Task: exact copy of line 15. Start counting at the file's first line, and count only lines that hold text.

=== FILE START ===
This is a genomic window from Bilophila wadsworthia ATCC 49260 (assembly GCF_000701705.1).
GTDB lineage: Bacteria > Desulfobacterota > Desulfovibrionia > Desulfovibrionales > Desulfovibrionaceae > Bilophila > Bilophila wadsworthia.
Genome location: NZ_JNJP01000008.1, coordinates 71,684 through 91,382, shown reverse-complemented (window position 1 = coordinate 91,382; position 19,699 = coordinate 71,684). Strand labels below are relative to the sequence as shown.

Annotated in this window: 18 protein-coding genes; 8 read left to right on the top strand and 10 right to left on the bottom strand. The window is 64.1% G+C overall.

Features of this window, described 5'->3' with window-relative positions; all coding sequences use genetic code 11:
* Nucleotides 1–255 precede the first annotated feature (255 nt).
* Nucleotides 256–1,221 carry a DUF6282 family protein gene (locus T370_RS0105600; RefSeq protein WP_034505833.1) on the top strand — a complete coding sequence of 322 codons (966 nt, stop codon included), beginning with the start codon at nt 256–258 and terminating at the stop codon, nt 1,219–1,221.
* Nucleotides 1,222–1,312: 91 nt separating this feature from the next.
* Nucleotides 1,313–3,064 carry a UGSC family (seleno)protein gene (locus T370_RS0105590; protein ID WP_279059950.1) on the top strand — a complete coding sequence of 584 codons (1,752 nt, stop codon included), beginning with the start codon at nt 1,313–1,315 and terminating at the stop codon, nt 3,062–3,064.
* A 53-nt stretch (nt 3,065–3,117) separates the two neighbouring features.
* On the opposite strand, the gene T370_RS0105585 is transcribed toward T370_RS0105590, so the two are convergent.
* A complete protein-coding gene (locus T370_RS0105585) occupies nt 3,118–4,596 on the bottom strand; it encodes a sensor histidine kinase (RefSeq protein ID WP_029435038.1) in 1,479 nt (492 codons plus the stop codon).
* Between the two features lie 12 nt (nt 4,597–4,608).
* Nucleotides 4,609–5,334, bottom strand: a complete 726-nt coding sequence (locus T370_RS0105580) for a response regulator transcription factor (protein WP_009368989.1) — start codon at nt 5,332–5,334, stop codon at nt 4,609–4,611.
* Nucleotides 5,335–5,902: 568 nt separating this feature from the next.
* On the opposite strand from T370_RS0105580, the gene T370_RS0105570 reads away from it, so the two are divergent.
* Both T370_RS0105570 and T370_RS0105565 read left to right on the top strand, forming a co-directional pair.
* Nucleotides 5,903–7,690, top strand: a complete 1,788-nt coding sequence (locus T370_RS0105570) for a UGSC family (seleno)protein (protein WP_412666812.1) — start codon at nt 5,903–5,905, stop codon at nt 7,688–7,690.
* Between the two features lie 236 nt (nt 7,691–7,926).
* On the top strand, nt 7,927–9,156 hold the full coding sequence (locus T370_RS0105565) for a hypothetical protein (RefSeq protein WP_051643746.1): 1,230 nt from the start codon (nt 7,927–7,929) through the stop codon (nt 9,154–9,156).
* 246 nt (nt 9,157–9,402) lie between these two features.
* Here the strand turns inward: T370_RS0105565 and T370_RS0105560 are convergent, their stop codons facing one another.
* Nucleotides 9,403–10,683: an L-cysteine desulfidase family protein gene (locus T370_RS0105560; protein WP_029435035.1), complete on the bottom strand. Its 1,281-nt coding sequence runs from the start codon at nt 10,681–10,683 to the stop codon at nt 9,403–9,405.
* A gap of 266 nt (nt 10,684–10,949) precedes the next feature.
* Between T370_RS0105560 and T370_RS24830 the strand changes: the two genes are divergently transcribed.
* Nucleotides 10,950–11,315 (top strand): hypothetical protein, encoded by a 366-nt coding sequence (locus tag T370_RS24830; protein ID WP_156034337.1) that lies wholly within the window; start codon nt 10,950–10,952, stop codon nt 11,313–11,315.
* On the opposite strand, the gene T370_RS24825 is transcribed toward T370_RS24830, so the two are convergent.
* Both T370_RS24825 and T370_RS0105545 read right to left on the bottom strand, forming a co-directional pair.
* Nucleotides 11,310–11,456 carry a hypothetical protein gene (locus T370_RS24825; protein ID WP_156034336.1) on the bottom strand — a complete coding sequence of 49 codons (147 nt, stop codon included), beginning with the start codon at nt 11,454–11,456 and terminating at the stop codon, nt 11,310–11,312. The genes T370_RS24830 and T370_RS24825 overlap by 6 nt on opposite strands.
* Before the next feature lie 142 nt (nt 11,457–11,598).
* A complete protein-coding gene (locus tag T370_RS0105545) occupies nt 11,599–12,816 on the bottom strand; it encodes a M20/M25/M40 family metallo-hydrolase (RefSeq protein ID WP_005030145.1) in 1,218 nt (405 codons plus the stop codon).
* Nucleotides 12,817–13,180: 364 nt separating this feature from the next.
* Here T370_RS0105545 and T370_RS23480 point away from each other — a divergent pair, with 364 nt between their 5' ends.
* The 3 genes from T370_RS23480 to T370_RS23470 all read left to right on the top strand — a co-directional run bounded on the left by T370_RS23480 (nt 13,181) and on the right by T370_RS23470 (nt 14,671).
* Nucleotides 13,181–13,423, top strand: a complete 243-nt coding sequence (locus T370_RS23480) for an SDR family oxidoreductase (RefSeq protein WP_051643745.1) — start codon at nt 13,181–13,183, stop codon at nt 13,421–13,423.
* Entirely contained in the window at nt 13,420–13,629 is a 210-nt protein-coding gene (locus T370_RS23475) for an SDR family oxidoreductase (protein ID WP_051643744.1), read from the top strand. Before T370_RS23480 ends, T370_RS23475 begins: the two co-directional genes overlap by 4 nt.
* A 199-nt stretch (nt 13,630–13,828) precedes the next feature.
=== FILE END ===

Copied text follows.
* Nucleotides 5,335–5,902: 568 nt separating this feature from the next.